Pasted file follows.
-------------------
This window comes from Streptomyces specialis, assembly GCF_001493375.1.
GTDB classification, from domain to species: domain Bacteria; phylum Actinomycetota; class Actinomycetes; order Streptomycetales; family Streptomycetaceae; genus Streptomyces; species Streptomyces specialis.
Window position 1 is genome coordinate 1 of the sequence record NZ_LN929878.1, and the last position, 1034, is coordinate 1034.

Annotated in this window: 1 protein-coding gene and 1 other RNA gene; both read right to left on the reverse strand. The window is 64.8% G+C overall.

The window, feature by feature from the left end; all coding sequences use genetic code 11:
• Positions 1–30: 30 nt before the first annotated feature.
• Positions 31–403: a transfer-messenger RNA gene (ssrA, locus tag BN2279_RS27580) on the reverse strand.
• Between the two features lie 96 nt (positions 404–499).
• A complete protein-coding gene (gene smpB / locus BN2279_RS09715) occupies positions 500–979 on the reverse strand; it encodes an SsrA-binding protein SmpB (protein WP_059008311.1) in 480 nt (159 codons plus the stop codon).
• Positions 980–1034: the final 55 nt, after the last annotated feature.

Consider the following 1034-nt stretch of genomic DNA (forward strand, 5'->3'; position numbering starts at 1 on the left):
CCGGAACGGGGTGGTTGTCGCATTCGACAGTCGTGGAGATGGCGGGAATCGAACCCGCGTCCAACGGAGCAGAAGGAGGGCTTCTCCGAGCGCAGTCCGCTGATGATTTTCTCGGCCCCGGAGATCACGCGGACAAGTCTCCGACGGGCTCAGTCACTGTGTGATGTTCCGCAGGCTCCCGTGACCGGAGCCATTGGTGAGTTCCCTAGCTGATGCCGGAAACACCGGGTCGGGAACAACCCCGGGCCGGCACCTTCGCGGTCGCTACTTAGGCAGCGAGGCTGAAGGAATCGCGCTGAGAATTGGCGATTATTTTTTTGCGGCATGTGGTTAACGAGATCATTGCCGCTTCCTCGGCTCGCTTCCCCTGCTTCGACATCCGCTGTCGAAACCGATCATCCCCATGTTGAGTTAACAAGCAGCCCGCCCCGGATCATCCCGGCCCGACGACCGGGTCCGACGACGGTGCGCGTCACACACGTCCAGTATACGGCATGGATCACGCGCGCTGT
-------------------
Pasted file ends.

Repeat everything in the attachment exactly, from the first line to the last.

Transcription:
This window comes from Streptomyces specialis, assembly GCF_001493375.1.
GTDB classification, from domain to species: domain Bacteria; phylum Actinomycetota; class Actinomycetes; order Streptomycetales; family Streptomycetaceae; genus Streptomyces; species Streptomyces specialis.
Window position 1 is genome coordinate 1 of the sequence record NZ_LN929878.1, and the last position, 1034, is coordinate 1034.

Annotated in this window: 1 protein-coding gene and 1 other RNA gene; both read right to left on the reverse strand. The window is 64.8% G+C overall.

The window, feature by feature from the left end; all coding sequences use genetic code 11:
• Positions 1–30: 30 nt before the first annotated feature.
• Positions 31–403: a transfer-messenger RNA gene (ssrA, locus tag BN2279_RS27580) on the reverse strand.
• Between the two features lie 96 nt (positions 404–499).
• A complete protein-coding gene (gene smpB / locus BN2279_RS09715) occupies positions 500–979 on the reverse strand; it encodes an SsrA-binding protein SmpB (protein WP_059008311.1) in 480 nt (159 codons plus the stop codon).
• Positions 980–1034: the final 55 nt, after the last annotated feature.

Consider the following 1034-nt stretch of genomic DNA (forward strand, 5'->3'; position numbering starts at 1 on the left):
CCGGAACGGGGTGGTTGTCGCATTCGACAGTCGTGGAGATGGCGGGAATCGAACCCGCGTCCAACGGAGCAGAAGGAGGGCTTCTCCGAGCGCAGTCCGCTGATGATTTTCTCGGCCCCGGAGATCACGCGGACAAGTCTCCGACGGGCTCAGTCACTGTGTGATGTTCCGCAGGCTCCCGTGACCGGAGCCATTGGTGAGTTCCCTAGCTGATGCCGGAAACACCGGGTCGGGAACAACCCCGGGCCGGCACCTTCGCGGTCGCTACTTAGGCAGCGAGGCTGAAGGAATCGCGCTGAGAATTGGCGATTATTTTTTTGCGGCATGTGGTTAACGAGATCATTGCCGCTTCCTCGGCTCGCTTCCCCTGCTTCGACATCCGCTGTCGAAACCGATCATCCCCATGTTGAGTTAACAAGCAGCCCGCCCCGGATCATCCCGGCCCGACGACCGGGTCCGACGACGGTGCGCGTCACACACGTCCAGTATACGGCATGGATCACGCGCGCTGT